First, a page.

What is E-Waste?
We are living in a commodity crunch era. Our rate of consumption of natural resources has increased over the last decade and will continue to rise in the future. It is estimated that the world population will be approximately 9 Billion by 2050.
Electronics industry is the world’s largest and fastest growing industry. The last decade has seen a tremendous growth in the manufacturing and consumption of electronics and electrical all over the world. As a consequence of this growth, combined with rapid product obsolescence and lower costs, discarded electronic and electrical equipment or ‘e-waste’ is now the most rapidly growing waste problem in the world.
Simply put, Waste Electrical and Electronic Equipment (WEEE) or e-waste is end-of-life electronic and electrical gadgets, in simpler words, broken, surplus or obsolete gadgets run by electricity.
E-waste is one of the fastest growing waste streams in the world. In developed countries, it equals 1% of total solid waste on an average. The increasing “market penetration” in developing countries, “replacement market” in developed countries and “high obsolescence rate” make WEEE/E-waste one of the fastest waste streams. There is a pressing need to address e-waste management particularly in developing countries. The presence of valuable recyclable components attracts informal and unorganised sector. The unsafe and environmentally risky practice adopted by them poses great risks to health and environment.
E-waste is not just a problem of waste quantity or volumes. The concern is compounded because of the presence of toxic materials like lead, mercury, cadmium, certain BFRs (brominated flame retardants) and many other chemicals. In developing country like India, most E-waste lands up in the informal sector where it is recycled without any consideration to health and environment. Open burning, acid baths, unventilated work spaces and crude handling of chemicals are typical of these operations, where susceptible groups like children and women are regularly employed. With no safety equipment at hand, the workers in some of the recycling hotspots spread all over the country, are exposed to the toxic cocktails daily. The unregulated practices also release hazardous materials in air, water and soil, thereby endangering our environment.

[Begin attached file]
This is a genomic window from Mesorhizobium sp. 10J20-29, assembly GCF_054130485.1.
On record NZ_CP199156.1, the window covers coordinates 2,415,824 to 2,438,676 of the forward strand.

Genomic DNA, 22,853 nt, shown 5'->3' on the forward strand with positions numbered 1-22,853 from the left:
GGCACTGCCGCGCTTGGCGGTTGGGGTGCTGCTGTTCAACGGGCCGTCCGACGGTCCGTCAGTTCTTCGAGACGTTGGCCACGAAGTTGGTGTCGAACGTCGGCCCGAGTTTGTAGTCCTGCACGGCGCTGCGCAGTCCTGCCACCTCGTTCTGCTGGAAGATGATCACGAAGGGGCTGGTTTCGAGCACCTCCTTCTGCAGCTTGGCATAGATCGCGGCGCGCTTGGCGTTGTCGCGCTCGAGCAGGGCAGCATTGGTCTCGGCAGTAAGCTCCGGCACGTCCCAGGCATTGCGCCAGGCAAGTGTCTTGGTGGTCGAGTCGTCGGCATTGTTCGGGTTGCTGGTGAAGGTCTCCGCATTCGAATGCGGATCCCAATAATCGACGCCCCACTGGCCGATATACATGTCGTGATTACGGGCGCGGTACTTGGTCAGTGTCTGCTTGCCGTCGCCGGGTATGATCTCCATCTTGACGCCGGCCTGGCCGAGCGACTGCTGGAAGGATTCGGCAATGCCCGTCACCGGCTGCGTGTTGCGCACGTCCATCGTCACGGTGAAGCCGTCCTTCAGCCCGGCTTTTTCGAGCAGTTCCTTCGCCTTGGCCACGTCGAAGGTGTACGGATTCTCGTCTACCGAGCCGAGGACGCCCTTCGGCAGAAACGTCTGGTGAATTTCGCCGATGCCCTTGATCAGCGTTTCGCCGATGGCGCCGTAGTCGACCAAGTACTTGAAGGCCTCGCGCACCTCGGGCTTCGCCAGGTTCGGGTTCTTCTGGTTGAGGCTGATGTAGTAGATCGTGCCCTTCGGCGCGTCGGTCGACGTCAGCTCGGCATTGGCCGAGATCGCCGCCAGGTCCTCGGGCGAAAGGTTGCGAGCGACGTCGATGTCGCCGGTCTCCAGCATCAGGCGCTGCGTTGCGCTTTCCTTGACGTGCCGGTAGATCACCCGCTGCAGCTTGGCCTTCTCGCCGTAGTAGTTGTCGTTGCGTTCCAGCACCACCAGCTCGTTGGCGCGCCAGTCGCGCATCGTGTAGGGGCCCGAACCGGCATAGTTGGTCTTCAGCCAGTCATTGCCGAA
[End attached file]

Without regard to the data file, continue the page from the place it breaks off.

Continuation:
Every year, mining produces approximately 300 times more waste than electronics do. E-waste is often richer in rare metals than virgin materials, containing 10 to 50 times higher copper content than copper ore. A cell phone contains five to ten times higher gold content than gold ore. The lost opportunity cost to re-source precious metals and plastics within the technology supply chain is costing us billions.
According to market information, roughly 10 ounces of gold can be extracted from every ton of printed circuit boards, and you’d need to process 100 tons of gold ore or more to get the same amount. For every ounce of gold that has to be mined in the field, we produce 30 tons of waste including mercury and cyanide. Compare that with recovering an ounce of gold from electronic waste - you’d eliminate that gigantic ecological burden.